A Maine Favorite...

A Maine Favorite...

Saturday, September 13, 2008

O'Connor's Restaurant and Bar in Worcester, MA, is "Offaly" Good

Article by Eric H., at VisitingNewEngland.com

Worcester, MA, might not have the diverse dining options of other New England mid-sized cities, but, fortunately, O'Connor's Restaurant and Bar, with its superb Irish cuisine, stands out like a green thumb.

O'Connor's demands high expectations upon entering this massive 350-seat capacity dining spot that seems like a super sized version of your typical, quaint and cozy Irish pub. With rooms called the Eagle, Wild Geese and Back Rooms and The "Treaty Stone" Terrace, The Parlour, The Snug, The Vintner's Nook and The Grand Marshal's Den, you virtually need a GPS to navigate around all the nooks and crannies of the building. Despite the size of this restaurant seemingly equal to a small Worcester neighborhood, the green, gold and wood atmosphere is quaint, and cozy with each room accented with appealing Irish decor, furnishings and memorabilia. The bar is lively, loud, and comes complete with constantly-used beer taps, myriad stouts, beers and ales, busy bartenders walking the distance of the Boston Marathon within a few square feet, and with a "look" made to resemble an authentic Irish pub. The overall feel of the place is tremendously inviting, and a huge expansion upon its 75-seating capacity days, dating back to its inception in 1989.

During a pre-wedding dinner with a party of 14, we found the overall experience of O'Connor's certainly worth many future returns, with only a few disappointments. As an Irish family with years of experience knowing great Irish food and one Jewish person with a digestive track wired to eat enormous amounts of Irish cuisine, we hoped that the selections we chose would deliver upon the promise of the terrific atmosphere. For the most part, it did. One brother-in-law feasted upon, and loved, the "Lt. Governor Murray's Beef Mushroom and Guinness Pie" which perhaps was the height of the overall great dining experience: a gigantic portion of cubed beef marinated in Guiness Stout and simmered with mushrooms, onions, celery and carrots in a rich brown sauce. The flaky pie crust looked just as delicious as the inner contents. Despite the name of the meal, the taxes on this dish were no higher than the other offerings.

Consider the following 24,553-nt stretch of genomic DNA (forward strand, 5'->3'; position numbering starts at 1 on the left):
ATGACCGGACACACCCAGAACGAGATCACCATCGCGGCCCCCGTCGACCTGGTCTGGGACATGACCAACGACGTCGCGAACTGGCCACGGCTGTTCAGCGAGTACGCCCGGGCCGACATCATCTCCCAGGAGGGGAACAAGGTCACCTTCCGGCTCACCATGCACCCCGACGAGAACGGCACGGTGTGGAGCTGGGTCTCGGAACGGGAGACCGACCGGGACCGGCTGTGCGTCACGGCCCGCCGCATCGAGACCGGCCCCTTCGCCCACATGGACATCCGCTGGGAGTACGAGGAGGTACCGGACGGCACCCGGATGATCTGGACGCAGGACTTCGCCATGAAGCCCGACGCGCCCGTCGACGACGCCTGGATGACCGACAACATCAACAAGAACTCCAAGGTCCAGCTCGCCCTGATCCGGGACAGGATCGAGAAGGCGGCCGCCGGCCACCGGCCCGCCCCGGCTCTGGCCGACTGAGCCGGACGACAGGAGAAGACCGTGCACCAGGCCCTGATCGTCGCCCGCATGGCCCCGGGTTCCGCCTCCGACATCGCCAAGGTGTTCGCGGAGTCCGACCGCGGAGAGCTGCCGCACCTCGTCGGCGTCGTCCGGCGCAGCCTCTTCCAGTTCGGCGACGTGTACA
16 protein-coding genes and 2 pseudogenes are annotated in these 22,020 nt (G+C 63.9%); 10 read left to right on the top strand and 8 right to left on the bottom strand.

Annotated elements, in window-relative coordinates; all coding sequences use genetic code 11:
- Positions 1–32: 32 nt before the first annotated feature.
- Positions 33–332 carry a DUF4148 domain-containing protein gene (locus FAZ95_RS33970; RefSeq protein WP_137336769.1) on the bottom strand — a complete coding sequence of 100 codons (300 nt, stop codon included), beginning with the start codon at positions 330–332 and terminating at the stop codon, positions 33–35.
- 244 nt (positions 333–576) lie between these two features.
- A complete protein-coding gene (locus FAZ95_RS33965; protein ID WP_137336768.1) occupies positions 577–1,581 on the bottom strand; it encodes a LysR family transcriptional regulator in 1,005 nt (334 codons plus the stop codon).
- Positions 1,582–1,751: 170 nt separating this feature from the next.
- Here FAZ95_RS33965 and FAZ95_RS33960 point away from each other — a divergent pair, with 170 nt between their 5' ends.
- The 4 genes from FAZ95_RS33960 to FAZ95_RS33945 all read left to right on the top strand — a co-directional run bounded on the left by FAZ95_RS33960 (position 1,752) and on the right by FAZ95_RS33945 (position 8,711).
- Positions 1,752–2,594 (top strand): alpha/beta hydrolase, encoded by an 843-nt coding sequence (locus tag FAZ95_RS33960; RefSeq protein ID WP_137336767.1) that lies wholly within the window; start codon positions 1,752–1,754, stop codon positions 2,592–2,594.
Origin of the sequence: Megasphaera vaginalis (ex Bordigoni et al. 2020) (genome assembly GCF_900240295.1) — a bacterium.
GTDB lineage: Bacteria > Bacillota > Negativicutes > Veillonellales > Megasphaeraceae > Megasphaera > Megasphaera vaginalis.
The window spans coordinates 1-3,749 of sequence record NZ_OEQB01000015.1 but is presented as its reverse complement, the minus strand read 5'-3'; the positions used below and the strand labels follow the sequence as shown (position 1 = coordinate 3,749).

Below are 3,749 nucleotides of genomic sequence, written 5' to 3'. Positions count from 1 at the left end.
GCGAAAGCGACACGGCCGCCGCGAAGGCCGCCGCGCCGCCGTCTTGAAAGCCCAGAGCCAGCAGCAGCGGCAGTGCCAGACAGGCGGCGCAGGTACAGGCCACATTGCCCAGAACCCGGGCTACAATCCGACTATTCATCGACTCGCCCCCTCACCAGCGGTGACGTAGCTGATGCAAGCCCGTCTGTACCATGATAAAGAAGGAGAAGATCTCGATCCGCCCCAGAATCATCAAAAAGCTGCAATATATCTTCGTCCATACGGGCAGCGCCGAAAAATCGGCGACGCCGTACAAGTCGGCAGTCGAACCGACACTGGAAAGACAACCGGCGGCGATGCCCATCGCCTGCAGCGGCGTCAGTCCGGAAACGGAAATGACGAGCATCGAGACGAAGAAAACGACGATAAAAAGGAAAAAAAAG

My brother-in-law's son enjoyed the turkey pie with mashed potato crust and stuffing, and my wife, Joan, gave high marks to the grilled lamb kabobs -- tender, char-grilled to perfection. The kebobs featured a nice subtle rosemary and garlic flavor and was accompanied by mushrooms, onions, and peppers.

I loved the "Turkey Schnitzel," a dinner special, featuring tender, breaded turkey and cooked apples with spices (and with some amazing rice pilaf). We also enjoyed the homemade brown bread rolls, the mixed greens Caesar salad (with anchovies that rose above the standard, limp "house of pizza" kind) and the phenomenal baked corn beef "Shillelagh" sticks with tender meat and a perfect dough and spicy sauce.

The seafood, unfortunately, was below "C" level with the fried clam plate and the seafood plate with scallops, salmon and haddock paling in comparison to the great seafood we're so accustomed to in Massachusetts and Florida (where my sister-in-law, who had the clam plate, lives).

Regarding service, we were blessed to have one of our favorite waiters, Mark take charge of our table. We knew Mark from his days at Morin's Hometown Bar and Grille in Attleboro, MA. Funny, witty, intuitive, professional, informative and entertaining, he made our dining experience so enjoyable. There should be more "Marks' who serve our food in restaurants! He's like your favorite cousin -- or for the kids, the uncle they look forward to seeing.

On future visits, we hope to sample the Shepherd's Pie, grilled pork chops and stuffing, traditional corn beef and cabbage, chicken curry, Irish potato pizza, and Reuben rye panini. For dessert, we look forward to the raisin pudding and apple berry crumble.

The moral of this review is, when in Ireland, stick with the regional fare. When eating at an Irish restaurant in Worcester, do exactly the same. To date, my favorite Irish restaurants were the Burren in Somerville, MA, and Finnegan's Wake in Walpole, MA, but, with all due respect, that has changed. Based on our first-time here, you'd be hard-pressed to find better Irish cuisine than at O'Connor's -- noteworthy, given the strong competition and reputations of many superb Irish pubs and restaurants in this region. There's no better way to "go green" in Worcester, or any other part of Massachusetts, for that matter!

O'Connor's Restaurant and Bar, 1160 West Boylston St., Worcester MA. Phone: (508) 853-0789
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